Small and start-up medtech companies are often so focused on technology development and the immediate demands of the job at hand that they have little bandwidth for issues that seem less urgent — like building a diverse team. According to the Diversity in MedTech panel at the MedTech Strategist conference last month, however, the time to start thinking about diversity is from the get-go. What’s more, Diversity by Doing HealthTech (DxD), can help.
Moderated by David Cassak, the co-editor-in-chief of MedTech Strategist, the November panel featured Marga Ortigas-Wedekind, chief commercial strategy officer of Fogarty Innovation, and Ingrid Ellerbe, the executive director of DxD. The organization was formed by the Stanford Byers Center for Biodesign and Fogarty Innovation in early 2020, after a survey and summit about gender in health technology catalyzed a demand for ways people could take action to improve diversity, inclusion, and equity in the industry.
The Benefits of Diversity
“Diversity is something that small-to-mid-size companies need to care about for multiple reasons including returns, retention, and reporting,” said Marga. “First, many studies have demonstrated that companies with diverse management teams perform better financially. Second, in an era when it is difficult to find good workers, the last thing you want to do is lose them.”
While men and women start entry level positions in equal numbers, women fall out at a faster rate than men at each step up in the organization. “In 2020, the 100 top medtech companies had leadership teams that were only 18% women. And the statistics are even worse for women of color,” added Marga.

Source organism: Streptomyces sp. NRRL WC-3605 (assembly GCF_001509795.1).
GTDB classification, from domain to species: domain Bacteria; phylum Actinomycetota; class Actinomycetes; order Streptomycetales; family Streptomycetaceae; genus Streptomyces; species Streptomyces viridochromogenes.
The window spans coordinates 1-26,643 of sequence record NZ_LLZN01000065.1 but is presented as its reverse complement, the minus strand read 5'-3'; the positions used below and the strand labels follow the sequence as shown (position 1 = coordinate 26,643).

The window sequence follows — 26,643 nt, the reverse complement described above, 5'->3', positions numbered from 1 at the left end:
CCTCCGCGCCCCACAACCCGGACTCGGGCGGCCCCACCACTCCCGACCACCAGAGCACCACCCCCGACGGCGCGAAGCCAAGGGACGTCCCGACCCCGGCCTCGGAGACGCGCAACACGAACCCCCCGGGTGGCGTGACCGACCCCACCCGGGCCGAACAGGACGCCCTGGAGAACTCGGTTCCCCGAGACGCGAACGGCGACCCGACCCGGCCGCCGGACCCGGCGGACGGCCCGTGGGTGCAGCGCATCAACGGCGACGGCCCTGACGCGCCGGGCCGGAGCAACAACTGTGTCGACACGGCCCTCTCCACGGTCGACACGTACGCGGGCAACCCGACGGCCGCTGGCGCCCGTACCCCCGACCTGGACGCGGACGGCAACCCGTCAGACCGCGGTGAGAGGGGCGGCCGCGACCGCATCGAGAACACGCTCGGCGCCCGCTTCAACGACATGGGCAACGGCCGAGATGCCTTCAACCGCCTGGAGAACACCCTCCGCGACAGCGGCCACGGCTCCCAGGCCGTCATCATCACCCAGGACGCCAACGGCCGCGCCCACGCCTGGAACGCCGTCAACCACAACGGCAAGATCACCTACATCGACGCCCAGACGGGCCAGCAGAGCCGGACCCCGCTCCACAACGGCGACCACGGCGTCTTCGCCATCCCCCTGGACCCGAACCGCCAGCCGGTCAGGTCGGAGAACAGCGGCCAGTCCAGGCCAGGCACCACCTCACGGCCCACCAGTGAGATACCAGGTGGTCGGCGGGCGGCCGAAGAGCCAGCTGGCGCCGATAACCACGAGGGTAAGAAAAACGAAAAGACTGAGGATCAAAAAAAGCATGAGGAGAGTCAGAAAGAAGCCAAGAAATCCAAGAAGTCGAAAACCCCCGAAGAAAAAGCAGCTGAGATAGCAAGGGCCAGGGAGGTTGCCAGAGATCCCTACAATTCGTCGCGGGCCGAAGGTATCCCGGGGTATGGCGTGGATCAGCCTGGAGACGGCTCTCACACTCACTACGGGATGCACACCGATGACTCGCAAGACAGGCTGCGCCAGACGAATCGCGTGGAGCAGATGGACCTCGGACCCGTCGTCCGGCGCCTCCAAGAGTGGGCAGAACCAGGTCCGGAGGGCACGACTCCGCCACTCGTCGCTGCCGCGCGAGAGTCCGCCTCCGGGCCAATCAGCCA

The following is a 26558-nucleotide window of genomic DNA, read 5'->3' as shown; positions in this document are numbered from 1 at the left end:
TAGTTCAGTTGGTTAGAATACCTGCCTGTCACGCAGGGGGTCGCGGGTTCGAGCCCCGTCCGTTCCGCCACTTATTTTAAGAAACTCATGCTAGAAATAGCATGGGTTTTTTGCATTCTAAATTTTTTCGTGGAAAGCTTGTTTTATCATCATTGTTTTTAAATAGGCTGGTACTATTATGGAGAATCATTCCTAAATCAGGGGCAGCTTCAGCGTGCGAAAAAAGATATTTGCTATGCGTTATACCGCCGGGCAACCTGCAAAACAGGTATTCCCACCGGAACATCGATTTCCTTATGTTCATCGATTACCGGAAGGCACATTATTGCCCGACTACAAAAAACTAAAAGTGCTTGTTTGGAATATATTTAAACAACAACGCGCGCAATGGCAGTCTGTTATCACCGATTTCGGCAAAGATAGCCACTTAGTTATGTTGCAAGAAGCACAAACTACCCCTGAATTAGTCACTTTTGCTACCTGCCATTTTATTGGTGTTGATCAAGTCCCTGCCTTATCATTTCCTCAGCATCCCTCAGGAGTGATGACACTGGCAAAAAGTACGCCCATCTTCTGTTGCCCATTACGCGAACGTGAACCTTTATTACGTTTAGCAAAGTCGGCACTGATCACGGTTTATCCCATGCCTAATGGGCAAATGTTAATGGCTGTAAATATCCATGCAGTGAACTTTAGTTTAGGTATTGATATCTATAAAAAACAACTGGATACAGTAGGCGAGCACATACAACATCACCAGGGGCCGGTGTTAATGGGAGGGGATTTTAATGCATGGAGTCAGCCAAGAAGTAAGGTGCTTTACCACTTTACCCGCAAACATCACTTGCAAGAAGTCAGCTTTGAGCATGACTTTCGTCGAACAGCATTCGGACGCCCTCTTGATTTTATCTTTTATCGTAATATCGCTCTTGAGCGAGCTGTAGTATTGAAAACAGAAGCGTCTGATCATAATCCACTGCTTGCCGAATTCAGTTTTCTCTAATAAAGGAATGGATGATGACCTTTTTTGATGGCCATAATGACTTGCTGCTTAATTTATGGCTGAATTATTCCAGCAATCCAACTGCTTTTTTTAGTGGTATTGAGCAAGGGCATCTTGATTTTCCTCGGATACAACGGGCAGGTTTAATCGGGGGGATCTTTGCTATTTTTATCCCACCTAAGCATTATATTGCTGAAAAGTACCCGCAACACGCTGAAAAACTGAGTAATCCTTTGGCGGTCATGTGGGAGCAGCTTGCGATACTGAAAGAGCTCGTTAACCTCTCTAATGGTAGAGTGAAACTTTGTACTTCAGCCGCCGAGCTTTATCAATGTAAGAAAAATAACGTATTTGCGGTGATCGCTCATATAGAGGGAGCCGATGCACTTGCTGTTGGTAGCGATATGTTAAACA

Finally, embedding good environmental, social, and governance practices into a company’s operations, and reporting on those efforts, is important to employees, venture and public investors.
According to Ingrid, diversity also benefits medtech companies by enhancing their ability to innovate for different patient populations. “The easiest way to accomplish this is to build diversity into the company’s DNA from the very beginning,” she said.
“To build the best products, you need a team with different perspectives who can challenge each other,” agreed Marga. “This requires a true leadership focus on diversity. The tone from the top matters,” she said.
How DxD Can Help
Recognizing that small and midsize health technology companies often lack the bandwidth or resources to focus on diversity and inclusion, DxD is focused on delivering needed expertise and programming. “We’re a force multiplier,” said Ingrid. “Companies that work with us can continue to focus on the hard work that has to be done, and DxD can be an asset and a support system to help with their diversity, equity and inclusion needs.”
Currently DxD has two programs underway: Speed mentoring and a summer innovation series. Held quarterly, speed mentoring events bring early- and mid-level employees in medtech from underrepresented groups together with senior industry executives for short presentations on career and personal development and 1:1 mentoring sessions. The sessions are designed to introduce mentees to the power of mentoring as a way to help them rise and succeed.
“The connections that have been made are meaningful, and many of the mentees and mentors have stayed in touch after the event,” reported Ingrid. DxD also organizes a summer program for college-age interns from underrepresented groups working at medtech companies. Other efforts are in the works, including a Pathways program to reach out to STEM students in two-and-four-year colleges and introduce them to the health technology industry.
While DxD is focused on California initially, “we’re prototyping in our own backyard,” said Ingrid, she plans to grow the initiative geographically over time. To fuel that growth, DxD is also collaborating with MedtechWomen and MedTech Color to maximize their reach and ability to make progress towards shared goals of diversity, equity and inclusion in medtech.
To learn more about DxD, contact Ingrid Ellerbe: email@example.com